Friday, 27 March 2020

Terry Rees



Terry was a science teacher for over twenty years before becoming an Education Consultant specialising in Management Training and  Personal Development. He also served for a time as a Local Councillor for a Whitstable ward. Terry is a member of All Saints and has been for many years a Lay Preacher in Baptist and other churches.


My first awareness of the painter L S Lowry would have been in 1978 when the music duo Brian and Michael hit the number one charts with their song “Matchstick Men and Matchstick Cats and Dogs”, a reference to Lowry’s idiosyncratic depiction of people in an industrial urban landscape. Of course, the figures in the paintings are not quite what we would term ‘matchstick’ which normally is characterised by simple single line markings, but I think we can quite easily appreciate why the songwriters’ chose this particular metaphor.

            Something strikes me when I look at some of Lowry’s urban scenes, populated by so many anonymous people. Paradoxically, there is a sense of the people being in a state of ‘separately together’. They are in close proximity yet, for the most part, they also seem to reflect a strong sense of being independent and even alone. There does not seem to be so much sense of the relational. I think perhaps this is a consequence of the starkness in which the figures are drawn, the freezing of a moment in time, and the strongly geometric representation of the background buildings that frame the people in the foreground. Lowry has been quoted as saying about his figures “They are all lonely, you know”.

            This possibility of people being ‘together’, and at the same time ‘alone’, strikes me as mirroring the strange, tragic and fearful situation that a biologically simple virus life-form has imposed upon us. We are certainly ‘in this together’ , occupying the same physical and social landscape, but at the same time required  to be considerably ‘alone’ through the curtailing of normal social interaction. Specifically, for us as Christians, we are temporarily deprived of the vital Christian element of  Ekklesia, the New Testament word for Church, not the building, but the gathering for worship, fellowship, and reciprocal ministery.  I don’t think we will ever take this for granted again. It is perhaps a time to allow the Spirit to shape our hearts and minds anew, helping us to discover what is truly important in life, and to value again what we have tended to take for granted. Perhaps this is a time to give more attention to our inner spiritual world, a world that God inhabits comprehensively with the full spectrum of Divine love ?
           
            It is likely that our generation will discover new ways of continuing Christian fellowship ‘at a distance’ when required. We are gifted with the technology to telephone, text, Email, face-time,  etc. But there are many who cannot access these and they will require particular attention. Above all, our love and concern for one another will surely lead us to pray both empathetically and expectantly. Love, and its beautiful children, Faith and Hope, do not recognise distance or separation. Who knows, in our separation God might work a miracle amongst us!  When Jesus reached out to touch the leper he collapsed the space between the Divine and afflicted humanity.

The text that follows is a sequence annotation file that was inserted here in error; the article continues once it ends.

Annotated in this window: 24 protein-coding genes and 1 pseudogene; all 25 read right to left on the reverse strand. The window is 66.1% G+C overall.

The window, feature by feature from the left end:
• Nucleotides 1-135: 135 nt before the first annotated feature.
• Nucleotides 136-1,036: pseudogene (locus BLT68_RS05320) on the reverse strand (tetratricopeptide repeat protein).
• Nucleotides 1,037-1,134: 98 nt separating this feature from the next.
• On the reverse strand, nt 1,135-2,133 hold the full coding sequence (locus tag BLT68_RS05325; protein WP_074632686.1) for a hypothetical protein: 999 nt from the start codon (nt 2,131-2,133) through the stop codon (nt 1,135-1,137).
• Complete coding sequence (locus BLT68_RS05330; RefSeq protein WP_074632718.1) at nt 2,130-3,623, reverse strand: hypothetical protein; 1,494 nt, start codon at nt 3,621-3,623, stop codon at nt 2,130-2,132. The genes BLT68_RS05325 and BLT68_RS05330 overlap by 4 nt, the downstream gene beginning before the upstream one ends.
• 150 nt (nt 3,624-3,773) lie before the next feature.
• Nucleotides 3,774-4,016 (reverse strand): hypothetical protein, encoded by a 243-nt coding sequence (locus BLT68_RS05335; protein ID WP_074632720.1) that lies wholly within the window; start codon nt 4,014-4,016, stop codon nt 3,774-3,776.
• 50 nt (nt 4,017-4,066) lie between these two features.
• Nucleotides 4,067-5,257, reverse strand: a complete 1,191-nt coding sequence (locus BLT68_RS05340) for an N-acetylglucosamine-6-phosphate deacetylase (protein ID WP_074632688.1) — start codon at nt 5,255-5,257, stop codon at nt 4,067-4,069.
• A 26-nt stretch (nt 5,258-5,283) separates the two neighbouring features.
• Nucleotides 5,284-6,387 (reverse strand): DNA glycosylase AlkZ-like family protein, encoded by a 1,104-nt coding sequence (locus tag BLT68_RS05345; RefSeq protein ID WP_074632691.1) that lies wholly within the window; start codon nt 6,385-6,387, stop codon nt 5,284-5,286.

That is also the ministry of today’s church and each of us. Impossible as it seems the challenge is to engage our spiritual imagination and find ways and means. We are grateful that our Pastor Simon has already taken the initiative in this task.  

            For followers of Christ ‘Thankfulness’ is a deep theological and spiritual concept. It takes us beyond self-focus and orientates us outwards to a focus on the Divine and the creative order of which we are all a part. The very fact of being thankful seems to release the balm of healing and inner peace. With grateful hearts we can daily give thanks for those who continue to work, health professionals and so many others, putting themselves at risk as they deliver essential services. The Bible powerfully echoes to us that “God is Love” and we shall see extraordinary manifestations of that truth, lived in the service and dedication of those who claim to have no religious faith as well as those who do. May we all contribute in whatever way is possible at this strange and unsettling time. May we keep each other in our minds and hearts. My we still be together in our separation.
                                                            The Lord bless you
                                                      and keep you;
                                               the Lord make his face to shine upon you,
                                                      and be gracious to you;
                                                the Lord turn his face toward you
                                                     and give you peace .                             ( Numbers 6: 24-26 )
              

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